Emily’s Pride

    “Emily’s Pride,” Tambuli, Sept. 1981, 45

    Emily’s Pride

    Few newlyweds honeymoon by camping out in the cold for two winter months. But the 18-year-old bride, Emily Abbott, and her new husband Edward Bunker, had little choice. Right after John Taylor, then an apostle, sealed them together as man and wife in Nauvoo, they fled west with hundreds of other Saints over frozen Mississippi River ice late in February 1846. As refugees, they camped in mud and snow day after day on their slow journey across Iowa.

    At Garden Grove, Iowa, Edward managed to build a crude one-room log cabin. But its lack of windows or doors and its dirty floor certainly provided his new bride with much less than she was accustomed to. Emily, he well knew, had grown up with nice things. Her childhood home in Dansville, New York, was a prosperous home. Thanks to her father’s good income from a woolen mill he owned. Her parents sent her to a fine grammar school in the area.

    When Emily was about ten, the family moved west to develop a 16-hectare stretch of Illinois land. There they were converted to Mormonism and soon moved to Nauvoo. Then in 1843 Emily’s father died, and to help provide for her mother and the five other children, teenage Emily found work in nearby homes. Hour after painstaking hour, her tailoring work turned her into a fine seamstress. It was while tailoring that she met and then married Edward.

    Life was not easy in their Garden Grove cabin community, so Edward traveled over an area of many kilometers to find part time jobs. He managed to bring home a little corn one time, some bacon another time. When he heard that the United States army wanted volunteers for the Mormon Battalion, he enlisted, hoping his army salary would pay for Emily’s trip to the West.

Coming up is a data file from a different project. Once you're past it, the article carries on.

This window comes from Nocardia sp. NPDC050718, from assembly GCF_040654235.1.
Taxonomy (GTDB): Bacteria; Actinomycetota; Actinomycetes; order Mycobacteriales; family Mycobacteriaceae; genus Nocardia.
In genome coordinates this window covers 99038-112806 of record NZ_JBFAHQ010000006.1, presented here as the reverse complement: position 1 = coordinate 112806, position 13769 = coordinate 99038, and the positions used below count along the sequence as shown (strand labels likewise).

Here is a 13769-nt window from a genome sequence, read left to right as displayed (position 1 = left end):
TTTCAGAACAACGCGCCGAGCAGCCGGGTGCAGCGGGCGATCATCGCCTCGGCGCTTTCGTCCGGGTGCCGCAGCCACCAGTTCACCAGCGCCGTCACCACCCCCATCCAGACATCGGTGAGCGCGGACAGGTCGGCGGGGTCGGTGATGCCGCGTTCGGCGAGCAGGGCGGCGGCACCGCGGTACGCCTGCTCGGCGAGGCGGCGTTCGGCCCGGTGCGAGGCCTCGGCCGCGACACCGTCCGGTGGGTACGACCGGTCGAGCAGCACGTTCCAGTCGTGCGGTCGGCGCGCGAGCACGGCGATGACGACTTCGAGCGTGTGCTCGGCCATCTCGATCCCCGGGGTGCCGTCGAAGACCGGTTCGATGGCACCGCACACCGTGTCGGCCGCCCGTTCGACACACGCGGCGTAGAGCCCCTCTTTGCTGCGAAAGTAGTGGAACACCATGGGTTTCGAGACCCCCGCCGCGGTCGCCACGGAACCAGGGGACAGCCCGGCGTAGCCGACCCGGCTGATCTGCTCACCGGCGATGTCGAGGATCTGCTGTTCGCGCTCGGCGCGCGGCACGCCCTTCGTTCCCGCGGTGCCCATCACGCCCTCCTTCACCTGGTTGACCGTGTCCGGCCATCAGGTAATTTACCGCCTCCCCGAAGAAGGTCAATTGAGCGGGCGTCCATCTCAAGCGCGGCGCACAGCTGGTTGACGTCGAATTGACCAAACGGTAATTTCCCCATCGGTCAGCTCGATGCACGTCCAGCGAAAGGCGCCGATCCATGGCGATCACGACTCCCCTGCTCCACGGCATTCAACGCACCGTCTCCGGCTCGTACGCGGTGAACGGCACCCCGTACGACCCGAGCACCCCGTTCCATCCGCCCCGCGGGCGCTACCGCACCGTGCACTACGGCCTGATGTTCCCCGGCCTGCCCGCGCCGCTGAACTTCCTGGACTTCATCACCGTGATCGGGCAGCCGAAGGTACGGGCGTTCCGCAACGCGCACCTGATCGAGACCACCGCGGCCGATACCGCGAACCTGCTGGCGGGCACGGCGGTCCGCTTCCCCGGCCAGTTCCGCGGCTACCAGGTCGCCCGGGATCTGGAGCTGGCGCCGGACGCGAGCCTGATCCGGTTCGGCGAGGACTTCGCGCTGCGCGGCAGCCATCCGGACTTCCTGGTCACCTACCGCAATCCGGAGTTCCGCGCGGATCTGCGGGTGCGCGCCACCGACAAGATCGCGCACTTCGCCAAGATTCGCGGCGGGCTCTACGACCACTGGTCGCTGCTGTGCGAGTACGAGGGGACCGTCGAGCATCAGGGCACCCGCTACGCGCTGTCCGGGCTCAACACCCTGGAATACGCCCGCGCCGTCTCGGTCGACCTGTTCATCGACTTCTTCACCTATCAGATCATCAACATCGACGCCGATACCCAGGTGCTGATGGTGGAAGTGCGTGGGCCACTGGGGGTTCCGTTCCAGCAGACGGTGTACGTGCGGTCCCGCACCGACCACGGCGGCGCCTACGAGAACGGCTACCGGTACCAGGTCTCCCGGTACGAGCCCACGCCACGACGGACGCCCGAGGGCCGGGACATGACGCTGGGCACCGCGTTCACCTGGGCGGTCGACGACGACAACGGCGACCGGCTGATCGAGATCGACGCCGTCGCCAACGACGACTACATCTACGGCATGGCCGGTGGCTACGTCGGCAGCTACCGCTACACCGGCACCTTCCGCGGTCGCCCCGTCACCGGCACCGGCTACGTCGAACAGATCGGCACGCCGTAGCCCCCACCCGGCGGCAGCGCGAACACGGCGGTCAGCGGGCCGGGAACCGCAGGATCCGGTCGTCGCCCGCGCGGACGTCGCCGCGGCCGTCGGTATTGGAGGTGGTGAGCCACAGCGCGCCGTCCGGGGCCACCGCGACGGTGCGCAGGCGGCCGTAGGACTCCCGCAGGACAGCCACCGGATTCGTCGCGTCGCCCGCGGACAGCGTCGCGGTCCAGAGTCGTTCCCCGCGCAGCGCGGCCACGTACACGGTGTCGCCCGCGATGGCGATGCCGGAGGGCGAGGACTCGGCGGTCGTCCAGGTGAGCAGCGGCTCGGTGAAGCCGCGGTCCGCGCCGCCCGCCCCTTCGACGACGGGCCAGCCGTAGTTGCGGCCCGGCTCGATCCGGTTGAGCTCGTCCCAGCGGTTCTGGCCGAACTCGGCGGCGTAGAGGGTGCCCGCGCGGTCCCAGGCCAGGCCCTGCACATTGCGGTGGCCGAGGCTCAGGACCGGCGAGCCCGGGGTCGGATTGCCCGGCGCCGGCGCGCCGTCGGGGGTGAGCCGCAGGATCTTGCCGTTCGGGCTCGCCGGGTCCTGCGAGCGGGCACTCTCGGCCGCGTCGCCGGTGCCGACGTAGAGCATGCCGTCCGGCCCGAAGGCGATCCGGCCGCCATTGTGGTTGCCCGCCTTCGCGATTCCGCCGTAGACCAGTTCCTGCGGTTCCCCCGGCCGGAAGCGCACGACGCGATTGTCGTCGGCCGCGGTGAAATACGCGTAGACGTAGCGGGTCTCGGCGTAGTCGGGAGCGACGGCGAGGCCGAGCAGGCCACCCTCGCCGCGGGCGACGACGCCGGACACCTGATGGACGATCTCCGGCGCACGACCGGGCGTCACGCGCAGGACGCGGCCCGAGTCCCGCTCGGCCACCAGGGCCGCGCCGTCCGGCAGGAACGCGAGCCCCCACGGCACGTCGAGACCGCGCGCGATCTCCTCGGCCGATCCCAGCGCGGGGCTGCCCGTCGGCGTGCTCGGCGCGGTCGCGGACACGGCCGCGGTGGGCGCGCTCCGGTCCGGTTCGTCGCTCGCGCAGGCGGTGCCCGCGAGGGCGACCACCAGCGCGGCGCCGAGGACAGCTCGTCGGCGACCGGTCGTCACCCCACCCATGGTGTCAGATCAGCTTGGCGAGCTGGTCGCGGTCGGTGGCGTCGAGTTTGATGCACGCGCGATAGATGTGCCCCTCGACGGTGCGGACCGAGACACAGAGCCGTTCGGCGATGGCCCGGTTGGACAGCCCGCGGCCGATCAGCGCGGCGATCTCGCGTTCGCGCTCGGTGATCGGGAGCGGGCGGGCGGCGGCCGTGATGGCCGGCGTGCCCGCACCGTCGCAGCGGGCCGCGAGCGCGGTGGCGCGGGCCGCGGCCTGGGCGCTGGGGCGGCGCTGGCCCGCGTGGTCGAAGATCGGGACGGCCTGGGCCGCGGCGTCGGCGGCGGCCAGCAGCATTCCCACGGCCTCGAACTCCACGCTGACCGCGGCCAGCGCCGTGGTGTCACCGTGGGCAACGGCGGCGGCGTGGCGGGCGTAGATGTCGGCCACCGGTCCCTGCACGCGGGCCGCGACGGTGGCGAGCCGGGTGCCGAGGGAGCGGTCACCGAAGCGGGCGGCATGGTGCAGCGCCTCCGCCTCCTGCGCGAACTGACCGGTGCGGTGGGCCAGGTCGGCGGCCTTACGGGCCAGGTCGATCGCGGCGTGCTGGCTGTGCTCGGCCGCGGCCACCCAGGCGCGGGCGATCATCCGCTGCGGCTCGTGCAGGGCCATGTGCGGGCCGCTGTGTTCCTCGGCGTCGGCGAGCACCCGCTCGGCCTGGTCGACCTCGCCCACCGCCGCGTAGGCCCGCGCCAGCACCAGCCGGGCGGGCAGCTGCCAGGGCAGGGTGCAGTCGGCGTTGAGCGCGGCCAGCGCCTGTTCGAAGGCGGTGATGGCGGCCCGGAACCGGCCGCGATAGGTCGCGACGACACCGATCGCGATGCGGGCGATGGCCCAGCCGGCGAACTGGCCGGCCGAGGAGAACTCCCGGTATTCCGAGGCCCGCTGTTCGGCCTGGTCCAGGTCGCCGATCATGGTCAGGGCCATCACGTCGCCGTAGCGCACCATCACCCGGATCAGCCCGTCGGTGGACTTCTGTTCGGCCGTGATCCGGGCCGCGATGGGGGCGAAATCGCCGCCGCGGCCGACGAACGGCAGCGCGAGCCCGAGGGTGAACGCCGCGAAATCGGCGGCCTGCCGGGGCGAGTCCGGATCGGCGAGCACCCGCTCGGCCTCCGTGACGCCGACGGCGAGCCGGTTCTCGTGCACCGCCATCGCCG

Her husband left, leaving Emily and her mother’s family to care for themselves until he returned. Within the year, by January 1847, poverty would teach the young wife a lasting lesson about pride.

    Emily, an expert with needle and cloth, sometimes felt superior to those not dressed as well as she was. One day she saw a young baby dressed in some glazed curtain material—bright shawl-type flower figures on a deep blue background. Curtain materials for a baby dress! She severely criticized the mother for not being able to provide better and vowed out loud: “I would not clothe my child in a dress like that, even if I could have it for nothing.”

    But that January, when Emily gave birth to her own first baby, she had nothing to clothe him in. No one in the camp had anything she could buy to sew into baby clothes. No one, that is, except the poor mother she had criticized. The mother kindly said to her: “I have a few lengths of the same material from which I made my baby’s dress. You are welcome to it.” Emily, swallowing her pride, accepted the curtain material and offered to pay for it. “No, I don’t want you to pay me for it,” the giver said. “I hope you need it so much that you’ll not shed tears over it and blame the Lord because you have nothing better.”

    Emily did not complain about the curtain-cloth dress she made for her son. For a long time it was the only clothing the baby boy had.

    When Emily’s husband, Edward, returned from battalion duty after an 18-month absence, he got acquainted for the first time with his 11-month-old son. (But records do not tell us what the baby boy wore to meet his soldier-father.)

    Years later, as the mother of 11 children, Emily often told the story of the curtain dress to her children to help them accept situations when they were lacking money and earthly goods.

    Illustrated by Dick Brown